As I teach my children at home using materials that are essentially derived from a classical approach to education, I find that I must be ever vigilant that our readings don't narrow our perspective rather than broaden it. With traditional suggested readings for our grade levels, the world view is presented in a typically Euro-male perspective. I have chosen to use classic books in our homeschool because I want to give my children the information they need to make connections, see allusions, and join the Great Conversation. As much as I believe in the importance of the Classics, I know that we cannot stop there. Our world is smaller because of technology and mobility. We need to know the other stories, as well as our own, to interact productively in the world.

Let me give you an example. The first day of my first year of teaching (outside the home) I walked into a classroom and looked around and saw twenty five students, no two of which had a similar skin tone. I asked the first question that came to my mind, "How many of you speak another language other than English at home?" Twenty of the twenty five students raised their hands. There were eighteen different first languages in that class and so began my education. Struggling with ESL issues in writing was the more manageable problem that year. The larger problems arose from dealing with assumptions we all make based on our traditions, views of history, religion, and other prior knowledge.

I found that you could not assume that history is perceived in a chronological way with important dates marking the way. I found that courtesy in discussion could be enforced but ingrained hatred - hatred of which I have no experience does exist and is taught from birth - cannot be overcome in a semester. I found that I could not expect girls from some cultures to take a stand against a man even if it was just in a class and just about literature. The reality of leading a class of so diverse a population was that I could assume nothing and I had a lot to learn. I never had another class that culturally diverse, but the lessons I learned that year and in subsequent years have never left me. The literature, history, theology, and anthropology I studied to bring understanding is not necessarily appropriate for young children, but I do attempt to add culturally diverse reality to our classical home studies with other resources.

Jokes run rampant about the attempts of government, schools, and individuals to become "Politically Correct." Political correctness is not what I wish to teach my children. What I seek to do is to show my children that what we believe to be written in stone based on our traditions is water writing in other cultures. I want to teach true respect for individuals. Teaching true respect comes from modeling the behavior yourself, but I also find it helpful to introduce literature, art, cultural study, and religion of different peoples without reducing the studies to stereotypes.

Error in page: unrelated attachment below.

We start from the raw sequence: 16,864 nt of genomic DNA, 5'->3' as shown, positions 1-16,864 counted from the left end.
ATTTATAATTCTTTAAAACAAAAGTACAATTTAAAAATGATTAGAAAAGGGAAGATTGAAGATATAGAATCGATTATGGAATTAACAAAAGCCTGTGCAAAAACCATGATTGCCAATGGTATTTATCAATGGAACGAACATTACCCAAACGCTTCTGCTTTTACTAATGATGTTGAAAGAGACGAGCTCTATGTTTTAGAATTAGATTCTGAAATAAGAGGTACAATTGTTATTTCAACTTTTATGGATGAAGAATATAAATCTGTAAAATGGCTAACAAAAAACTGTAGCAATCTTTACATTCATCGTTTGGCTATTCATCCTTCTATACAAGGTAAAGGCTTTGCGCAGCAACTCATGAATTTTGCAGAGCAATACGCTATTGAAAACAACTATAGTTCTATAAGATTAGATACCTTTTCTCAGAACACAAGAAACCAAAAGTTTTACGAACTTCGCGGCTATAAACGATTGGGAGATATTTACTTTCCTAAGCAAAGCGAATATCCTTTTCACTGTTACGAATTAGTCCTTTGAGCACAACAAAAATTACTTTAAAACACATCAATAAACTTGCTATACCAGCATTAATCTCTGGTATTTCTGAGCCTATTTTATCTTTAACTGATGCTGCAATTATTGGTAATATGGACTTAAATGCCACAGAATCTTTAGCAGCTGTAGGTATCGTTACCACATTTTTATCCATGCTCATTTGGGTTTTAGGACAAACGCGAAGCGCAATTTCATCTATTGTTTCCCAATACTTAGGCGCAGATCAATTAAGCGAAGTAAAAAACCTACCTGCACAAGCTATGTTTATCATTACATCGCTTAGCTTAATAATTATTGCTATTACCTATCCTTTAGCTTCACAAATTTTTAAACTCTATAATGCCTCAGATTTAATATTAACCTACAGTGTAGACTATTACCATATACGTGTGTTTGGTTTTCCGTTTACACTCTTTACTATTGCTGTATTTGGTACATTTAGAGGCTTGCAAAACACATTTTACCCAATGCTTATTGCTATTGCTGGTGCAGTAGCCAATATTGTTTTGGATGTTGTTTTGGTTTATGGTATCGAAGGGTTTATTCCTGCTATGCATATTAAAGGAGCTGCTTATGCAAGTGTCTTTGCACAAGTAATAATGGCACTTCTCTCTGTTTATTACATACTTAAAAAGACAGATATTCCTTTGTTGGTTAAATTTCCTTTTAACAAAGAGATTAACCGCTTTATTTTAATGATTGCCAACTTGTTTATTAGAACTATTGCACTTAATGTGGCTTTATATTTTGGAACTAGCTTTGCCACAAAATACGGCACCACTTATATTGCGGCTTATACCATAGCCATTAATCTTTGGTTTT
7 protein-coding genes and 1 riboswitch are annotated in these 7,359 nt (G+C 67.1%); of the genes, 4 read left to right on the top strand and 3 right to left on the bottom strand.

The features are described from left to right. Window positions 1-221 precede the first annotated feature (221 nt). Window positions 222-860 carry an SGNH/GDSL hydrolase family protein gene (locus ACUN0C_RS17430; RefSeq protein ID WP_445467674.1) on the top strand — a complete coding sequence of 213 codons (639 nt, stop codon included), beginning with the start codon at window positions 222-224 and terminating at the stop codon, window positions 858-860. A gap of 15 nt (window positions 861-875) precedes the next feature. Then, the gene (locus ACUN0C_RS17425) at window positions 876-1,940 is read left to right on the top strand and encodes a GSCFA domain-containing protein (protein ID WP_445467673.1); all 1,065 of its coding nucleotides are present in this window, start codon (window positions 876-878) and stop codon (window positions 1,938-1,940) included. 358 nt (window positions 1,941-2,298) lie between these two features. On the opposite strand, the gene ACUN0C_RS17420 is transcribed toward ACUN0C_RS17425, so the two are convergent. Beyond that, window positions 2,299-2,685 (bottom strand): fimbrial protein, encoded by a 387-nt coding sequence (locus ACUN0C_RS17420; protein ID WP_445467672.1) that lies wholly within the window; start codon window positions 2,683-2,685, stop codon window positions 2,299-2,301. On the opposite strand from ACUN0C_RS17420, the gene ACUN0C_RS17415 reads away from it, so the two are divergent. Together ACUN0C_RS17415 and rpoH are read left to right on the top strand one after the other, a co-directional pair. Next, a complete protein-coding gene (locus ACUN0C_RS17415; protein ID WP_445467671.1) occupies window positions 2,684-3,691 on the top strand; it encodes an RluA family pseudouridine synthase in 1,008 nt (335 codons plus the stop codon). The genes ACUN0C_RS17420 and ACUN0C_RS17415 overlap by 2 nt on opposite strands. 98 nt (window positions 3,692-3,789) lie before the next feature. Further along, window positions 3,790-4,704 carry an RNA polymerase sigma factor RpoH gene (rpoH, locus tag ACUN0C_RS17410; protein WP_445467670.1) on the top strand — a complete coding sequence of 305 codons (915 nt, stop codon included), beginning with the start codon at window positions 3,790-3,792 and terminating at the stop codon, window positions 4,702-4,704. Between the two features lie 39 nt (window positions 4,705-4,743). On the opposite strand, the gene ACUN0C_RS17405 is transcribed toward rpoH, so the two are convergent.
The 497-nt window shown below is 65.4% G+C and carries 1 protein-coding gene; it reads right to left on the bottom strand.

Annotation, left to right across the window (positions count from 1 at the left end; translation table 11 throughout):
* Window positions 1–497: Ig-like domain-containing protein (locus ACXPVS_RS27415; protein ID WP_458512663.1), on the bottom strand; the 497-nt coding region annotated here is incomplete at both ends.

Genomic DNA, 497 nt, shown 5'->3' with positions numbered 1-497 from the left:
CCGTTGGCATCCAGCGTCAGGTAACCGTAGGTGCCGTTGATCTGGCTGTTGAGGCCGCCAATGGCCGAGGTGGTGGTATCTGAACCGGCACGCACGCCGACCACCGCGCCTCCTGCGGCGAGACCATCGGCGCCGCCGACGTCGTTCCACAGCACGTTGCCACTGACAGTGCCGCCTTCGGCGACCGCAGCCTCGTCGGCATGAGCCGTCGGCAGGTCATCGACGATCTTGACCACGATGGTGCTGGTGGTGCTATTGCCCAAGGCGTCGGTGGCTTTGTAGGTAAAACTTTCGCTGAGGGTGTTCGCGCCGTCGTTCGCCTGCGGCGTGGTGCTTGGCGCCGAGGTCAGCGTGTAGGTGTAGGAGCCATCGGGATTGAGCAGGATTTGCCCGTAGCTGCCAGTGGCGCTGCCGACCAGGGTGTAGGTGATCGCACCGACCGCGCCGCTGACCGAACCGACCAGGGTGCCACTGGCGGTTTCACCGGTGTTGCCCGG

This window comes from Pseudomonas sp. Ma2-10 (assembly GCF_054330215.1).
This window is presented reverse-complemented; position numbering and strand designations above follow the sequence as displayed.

Here are a few suggestions:
  • Geographical study - By knowing the terrain, political boundaries, and seasons much can be understood about the development of cultures. If flood and drought periods dictate the lives of a people, then culture and religion will be established based on the cyclical nature of their lives. If mountains, swamps, or deserts isolate a group for long periods of time, those cultures will have developed based on those restrictions. Geography is essential to understanding.
  • Religion - Religion, in many ways, defines a culture and the actions of the peoples. By studying world religions we can gain a greater understanding and respect for the people practicing those religions. We have used The Usbourne Book of World Religions for a base study and have enjoyed the concise explanations of the basics of the six major religions. Mentions of subgroups are included, but defining differences are not necessarily given. This book is a good starting place and enough information for young children.
  • Literature - I believe that much can be learned about people through reading literature. In fiction you get insight into daily routines, religious practice, and social traditions that is more informative than fact lists because you are privy to the emotion and the conflict. Finding appropriate material for young children is not difficult.

    If you are reading about India do a library search for that area and narrow the search by eliminating adult material and non fiction. I prefer stories written by a member of the cultural group that have been translated or folk tales that may have several versions.
    • In a Circle Long Ago by Nancy Van Laan is a compilation of Native American Lore.
    • Only Passing Through: The Story of Sojourner Truth by Anne Rockwell is a picture book that combines the reality of African American Art and the story of Sojourner Truth.
    • Gay-Neck: The Story of a Pigeon by Dhan Gopal Mukerji is a pigeon story but also a story that gives great insight into the life of a boy in India.
    • The Cinderella stories - Variations of the Cinderella stories have amused and challenged my children. We have read ten or more. Side by side comparisons are wonderful for highlighting differences. There are several Internet sites with information on Cinderella story variations. I think this one is the most straightforward and informative.
    • The House on Mango Street by Sandra Cisneros is a wonderful verbal picture of Mexican American life. Be forewarned, while the reading level and vignette format makes the book accessible for younger readers some of the content is more adult. Pick and choose stories.
    • Poetry - is a great way to introduce varying cultures. Think of the power of Langston Hughes poetry and the stark beauty and sparseness of haiku and other Japanese poetry.
    • The Asante and Native American Trickster Tales in which animals teach the lessons that are important to be passed along.

  • Art - Looking at the art of various cultures can illustrate the stories without words, what materials are available, and which things are sacred or of high importance. The quilts of Faith Ringgold, Choctaw baskets and needlework, Guatemalan textiles, origami, African drums, masks, and Kente cloth, Inuit carving, and Japanese gardens are just a few.
  • Music - Listening to and appreciating music of various cultures can be more challenging because of language barriers, but experiencing the tabla of India, the various African drums, the Latin rhythms, and the energy of the polka can open communication.

While true respect for individuals and their beliefs can never be taught in school, an understanding of those beliefs, an appreciation of the contributions of the various peoples, and an insight into the realities of other cultures, which don't include stereotypes, can only serve to open a dialog between peoples that will lead to greater understanding and acceptance of the differences and similarities of people in our multi-cultural world.